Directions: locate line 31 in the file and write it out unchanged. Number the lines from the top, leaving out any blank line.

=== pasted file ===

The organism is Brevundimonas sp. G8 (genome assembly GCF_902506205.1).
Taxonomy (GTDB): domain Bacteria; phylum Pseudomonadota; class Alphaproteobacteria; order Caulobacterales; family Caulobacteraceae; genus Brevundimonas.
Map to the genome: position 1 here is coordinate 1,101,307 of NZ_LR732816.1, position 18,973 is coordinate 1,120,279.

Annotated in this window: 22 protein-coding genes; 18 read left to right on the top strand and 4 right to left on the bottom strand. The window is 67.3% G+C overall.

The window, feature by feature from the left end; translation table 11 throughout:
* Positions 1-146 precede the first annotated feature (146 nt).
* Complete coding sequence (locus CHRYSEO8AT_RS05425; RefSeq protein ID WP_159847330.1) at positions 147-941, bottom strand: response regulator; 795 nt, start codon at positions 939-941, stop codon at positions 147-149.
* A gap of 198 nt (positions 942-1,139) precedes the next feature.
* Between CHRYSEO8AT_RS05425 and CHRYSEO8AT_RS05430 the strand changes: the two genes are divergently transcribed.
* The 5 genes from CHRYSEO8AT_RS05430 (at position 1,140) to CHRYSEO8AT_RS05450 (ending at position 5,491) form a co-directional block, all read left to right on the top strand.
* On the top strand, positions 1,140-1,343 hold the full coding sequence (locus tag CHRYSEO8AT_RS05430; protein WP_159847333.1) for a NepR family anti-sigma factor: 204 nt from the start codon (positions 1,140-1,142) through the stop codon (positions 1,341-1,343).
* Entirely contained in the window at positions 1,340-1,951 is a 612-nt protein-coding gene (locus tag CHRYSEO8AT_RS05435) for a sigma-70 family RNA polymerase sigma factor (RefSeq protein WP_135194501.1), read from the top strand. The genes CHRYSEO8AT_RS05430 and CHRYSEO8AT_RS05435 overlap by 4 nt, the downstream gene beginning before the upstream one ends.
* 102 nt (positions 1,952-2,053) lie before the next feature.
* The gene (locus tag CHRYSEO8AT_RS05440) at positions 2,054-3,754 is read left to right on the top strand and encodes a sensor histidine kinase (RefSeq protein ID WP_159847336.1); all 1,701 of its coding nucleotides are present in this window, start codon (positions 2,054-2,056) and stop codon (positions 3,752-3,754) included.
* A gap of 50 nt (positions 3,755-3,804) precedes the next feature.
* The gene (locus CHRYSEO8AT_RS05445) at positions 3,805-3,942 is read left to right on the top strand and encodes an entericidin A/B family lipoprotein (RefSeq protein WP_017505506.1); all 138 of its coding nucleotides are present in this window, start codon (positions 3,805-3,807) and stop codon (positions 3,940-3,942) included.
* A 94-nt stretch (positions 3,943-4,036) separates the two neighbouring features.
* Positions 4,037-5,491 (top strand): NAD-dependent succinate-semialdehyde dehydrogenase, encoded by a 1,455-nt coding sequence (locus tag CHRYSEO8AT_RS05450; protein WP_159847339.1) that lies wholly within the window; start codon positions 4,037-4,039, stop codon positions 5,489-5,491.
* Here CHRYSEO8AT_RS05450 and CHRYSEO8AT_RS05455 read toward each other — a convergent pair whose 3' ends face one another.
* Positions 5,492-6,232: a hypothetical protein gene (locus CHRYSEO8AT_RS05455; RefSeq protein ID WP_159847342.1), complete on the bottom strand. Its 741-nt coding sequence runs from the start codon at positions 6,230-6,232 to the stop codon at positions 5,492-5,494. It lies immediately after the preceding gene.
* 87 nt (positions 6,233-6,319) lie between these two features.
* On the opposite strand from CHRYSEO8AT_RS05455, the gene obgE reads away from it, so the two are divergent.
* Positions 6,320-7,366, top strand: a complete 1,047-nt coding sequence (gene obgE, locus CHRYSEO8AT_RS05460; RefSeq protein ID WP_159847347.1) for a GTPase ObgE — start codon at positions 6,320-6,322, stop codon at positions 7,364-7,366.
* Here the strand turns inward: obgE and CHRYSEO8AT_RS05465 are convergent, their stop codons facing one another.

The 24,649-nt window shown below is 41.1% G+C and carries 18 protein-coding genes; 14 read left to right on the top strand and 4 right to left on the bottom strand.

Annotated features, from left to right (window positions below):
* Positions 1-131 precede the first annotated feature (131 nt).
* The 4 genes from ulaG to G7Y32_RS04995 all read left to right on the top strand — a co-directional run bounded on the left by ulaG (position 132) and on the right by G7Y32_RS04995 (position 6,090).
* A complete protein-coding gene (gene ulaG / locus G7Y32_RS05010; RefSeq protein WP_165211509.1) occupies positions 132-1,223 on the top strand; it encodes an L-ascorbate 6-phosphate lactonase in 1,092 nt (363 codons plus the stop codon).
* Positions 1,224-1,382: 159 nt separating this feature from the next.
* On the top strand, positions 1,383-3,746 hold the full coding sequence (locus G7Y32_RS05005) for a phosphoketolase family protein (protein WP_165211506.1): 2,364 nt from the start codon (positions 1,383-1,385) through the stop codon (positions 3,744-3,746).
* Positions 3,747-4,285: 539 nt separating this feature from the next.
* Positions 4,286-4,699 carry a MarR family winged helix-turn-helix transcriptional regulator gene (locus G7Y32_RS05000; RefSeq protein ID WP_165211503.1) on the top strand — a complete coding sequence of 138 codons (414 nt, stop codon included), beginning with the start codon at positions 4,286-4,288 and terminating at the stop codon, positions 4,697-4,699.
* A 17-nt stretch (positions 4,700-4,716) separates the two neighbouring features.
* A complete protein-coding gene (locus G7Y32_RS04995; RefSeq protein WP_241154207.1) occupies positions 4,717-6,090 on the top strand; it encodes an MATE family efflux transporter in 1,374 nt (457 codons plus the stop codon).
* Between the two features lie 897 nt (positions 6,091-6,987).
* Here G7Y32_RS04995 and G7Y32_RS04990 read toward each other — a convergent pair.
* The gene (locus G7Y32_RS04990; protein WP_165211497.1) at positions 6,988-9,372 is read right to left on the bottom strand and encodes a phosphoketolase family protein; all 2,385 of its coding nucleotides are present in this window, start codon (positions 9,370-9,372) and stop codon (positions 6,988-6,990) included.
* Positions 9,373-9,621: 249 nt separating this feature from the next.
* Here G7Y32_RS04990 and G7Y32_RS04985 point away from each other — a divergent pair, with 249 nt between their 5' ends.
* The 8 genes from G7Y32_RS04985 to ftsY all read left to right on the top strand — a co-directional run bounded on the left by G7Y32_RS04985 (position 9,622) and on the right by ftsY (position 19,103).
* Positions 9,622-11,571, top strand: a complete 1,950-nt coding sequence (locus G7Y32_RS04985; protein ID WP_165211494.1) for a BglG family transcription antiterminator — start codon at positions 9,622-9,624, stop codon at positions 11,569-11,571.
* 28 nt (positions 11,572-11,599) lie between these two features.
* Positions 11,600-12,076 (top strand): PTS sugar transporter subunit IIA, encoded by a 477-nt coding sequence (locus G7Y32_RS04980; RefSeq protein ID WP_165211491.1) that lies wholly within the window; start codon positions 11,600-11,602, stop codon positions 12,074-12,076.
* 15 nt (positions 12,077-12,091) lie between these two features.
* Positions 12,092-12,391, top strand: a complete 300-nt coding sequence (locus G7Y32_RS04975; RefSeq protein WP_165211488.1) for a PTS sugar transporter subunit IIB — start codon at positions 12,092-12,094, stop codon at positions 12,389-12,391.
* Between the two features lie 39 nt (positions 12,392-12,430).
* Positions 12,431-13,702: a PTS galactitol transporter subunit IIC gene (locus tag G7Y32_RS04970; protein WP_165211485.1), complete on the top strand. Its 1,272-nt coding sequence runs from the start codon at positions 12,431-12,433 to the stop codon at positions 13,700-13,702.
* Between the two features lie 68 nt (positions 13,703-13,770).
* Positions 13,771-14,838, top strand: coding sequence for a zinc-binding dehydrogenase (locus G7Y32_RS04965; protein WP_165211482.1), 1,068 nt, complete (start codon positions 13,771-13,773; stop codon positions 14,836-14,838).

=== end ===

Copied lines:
* On the top strand, positions 1,383-3,746 hold the full coding sequence (locus G7Y32_RS05005) for a phosphoketolase family protein (protein WP_165211506.1): 2,364 nt from the start codon (positions 1,383-1,385) through the stop codon (positions 3,744-3,746).